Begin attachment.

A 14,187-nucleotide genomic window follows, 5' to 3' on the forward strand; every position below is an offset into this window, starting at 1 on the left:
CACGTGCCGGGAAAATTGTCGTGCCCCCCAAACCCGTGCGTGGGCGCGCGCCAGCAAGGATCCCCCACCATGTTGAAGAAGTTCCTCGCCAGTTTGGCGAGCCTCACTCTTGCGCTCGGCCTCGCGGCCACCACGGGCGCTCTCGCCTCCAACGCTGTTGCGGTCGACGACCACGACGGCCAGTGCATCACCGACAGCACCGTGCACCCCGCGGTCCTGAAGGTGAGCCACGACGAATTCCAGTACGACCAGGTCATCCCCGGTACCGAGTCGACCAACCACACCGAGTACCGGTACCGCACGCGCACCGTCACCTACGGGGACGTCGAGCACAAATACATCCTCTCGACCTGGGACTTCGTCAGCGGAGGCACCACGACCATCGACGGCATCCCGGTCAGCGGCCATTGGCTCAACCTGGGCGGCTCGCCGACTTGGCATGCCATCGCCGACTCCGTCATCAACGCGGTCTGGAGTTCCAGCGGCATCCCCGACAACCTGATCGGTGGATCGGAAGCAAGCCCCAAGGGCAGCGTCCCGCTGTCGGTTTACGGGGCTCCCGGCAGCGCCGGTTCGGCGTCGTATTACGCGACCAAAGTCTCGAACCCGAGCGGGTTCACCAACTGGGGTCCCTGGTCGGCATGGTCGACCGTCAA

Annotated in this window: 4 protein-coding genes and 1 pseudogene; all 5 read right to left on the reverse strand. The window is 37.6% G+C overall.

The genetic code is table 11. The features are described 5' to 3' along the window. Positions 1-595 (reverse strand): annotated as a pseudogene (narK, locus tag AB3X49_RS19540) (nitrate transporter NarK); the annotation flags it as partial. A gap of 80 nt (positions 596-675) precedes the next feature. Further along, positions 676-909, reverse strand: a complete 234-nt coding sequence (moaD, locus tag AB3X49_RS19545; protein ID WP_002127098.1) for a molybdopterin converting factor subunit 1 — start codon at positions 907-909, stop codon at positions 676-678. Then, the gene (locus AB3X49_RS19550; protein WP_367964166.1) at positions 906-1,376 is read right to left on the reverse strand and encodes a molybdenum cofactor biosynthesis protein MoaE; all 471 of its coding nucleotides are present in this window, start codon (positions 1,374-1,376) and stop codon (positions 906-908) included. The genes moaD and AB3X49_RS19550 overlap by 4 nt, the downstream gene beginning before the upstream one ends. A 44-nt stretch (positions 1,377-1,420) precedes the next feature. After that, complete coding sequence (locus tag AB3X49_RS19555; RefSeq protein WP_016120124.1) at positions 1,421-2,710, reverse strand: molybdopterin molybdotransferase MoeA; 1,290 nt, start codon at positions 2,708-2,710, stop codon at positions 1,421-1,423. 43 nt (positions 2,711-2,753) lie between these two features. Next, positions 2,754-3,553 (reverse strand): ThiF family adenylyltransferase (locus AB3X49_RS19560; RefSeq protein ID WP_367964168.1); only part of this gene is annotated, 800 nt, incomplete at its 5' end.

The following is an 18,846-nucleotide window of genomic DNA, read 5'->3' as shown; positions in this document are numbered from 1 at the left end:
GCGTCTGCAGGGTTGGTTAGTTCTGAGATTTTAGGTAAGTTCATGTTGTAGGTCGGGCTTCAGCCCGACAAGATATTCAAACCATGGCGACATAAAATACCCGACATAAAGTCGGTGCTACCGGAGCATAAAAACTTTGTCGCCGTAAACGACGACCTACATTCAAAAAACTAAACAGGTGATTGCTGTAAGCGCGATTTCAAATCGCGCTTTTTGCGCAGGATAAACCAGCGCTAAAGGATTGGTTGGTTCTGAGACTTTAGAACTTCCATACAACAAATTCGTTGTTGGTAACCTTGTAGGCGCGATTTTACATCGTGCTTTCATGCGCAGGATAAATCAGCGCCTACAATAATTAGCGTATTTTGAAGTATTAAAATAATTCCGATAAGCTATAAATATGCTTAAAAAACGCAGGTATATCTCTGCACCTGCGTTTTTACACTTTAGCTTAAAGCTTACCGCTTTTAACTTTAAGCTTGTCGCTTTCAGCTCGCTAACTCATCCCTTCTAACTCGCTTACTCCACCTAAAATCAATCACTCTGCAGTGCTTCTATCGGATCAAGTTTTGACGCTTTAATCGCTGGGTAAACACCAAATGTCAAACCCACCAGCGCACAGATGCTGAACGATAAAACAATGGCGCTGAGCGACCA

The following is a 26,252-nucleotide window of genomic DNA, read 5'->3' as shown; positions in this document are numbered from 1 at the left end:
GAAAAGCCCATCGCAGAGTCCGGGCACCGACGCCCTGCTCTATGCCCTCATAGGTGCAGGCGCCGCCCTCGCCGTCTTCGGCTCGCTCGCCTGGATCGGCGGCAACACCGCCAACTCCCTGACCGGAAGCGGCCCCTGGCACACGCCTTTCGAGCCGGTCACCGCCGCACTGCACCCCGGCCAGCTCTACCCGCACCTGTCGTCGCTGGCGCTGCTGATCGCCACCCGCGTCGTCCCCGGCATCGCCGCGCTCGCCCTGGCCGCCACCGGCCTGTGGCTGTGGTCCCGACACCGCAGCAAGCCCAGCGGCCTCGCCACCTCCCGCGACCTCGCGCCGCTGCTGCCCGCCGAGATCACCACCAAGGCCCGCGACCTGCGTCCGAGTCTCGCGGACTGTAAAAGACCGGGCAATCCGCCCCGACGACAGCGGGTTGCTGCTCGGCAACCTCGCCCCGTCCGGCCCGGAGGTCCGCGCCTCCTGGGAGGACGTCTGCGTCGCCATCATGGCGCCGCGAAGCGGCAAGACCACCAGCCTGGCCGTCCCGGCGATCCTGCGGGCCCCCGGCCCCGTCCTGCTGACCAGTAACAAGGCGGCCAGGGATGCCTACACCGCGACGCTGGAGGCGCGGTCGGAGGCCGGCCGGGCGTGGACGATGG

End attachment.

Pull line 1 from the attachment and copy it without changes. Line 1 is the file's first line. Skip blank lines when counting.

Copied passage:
A 14,187-nucleotide genomic window follows, 5' to 3' on the forward strand; every position below is an offset into this window, starting at 1 on the left: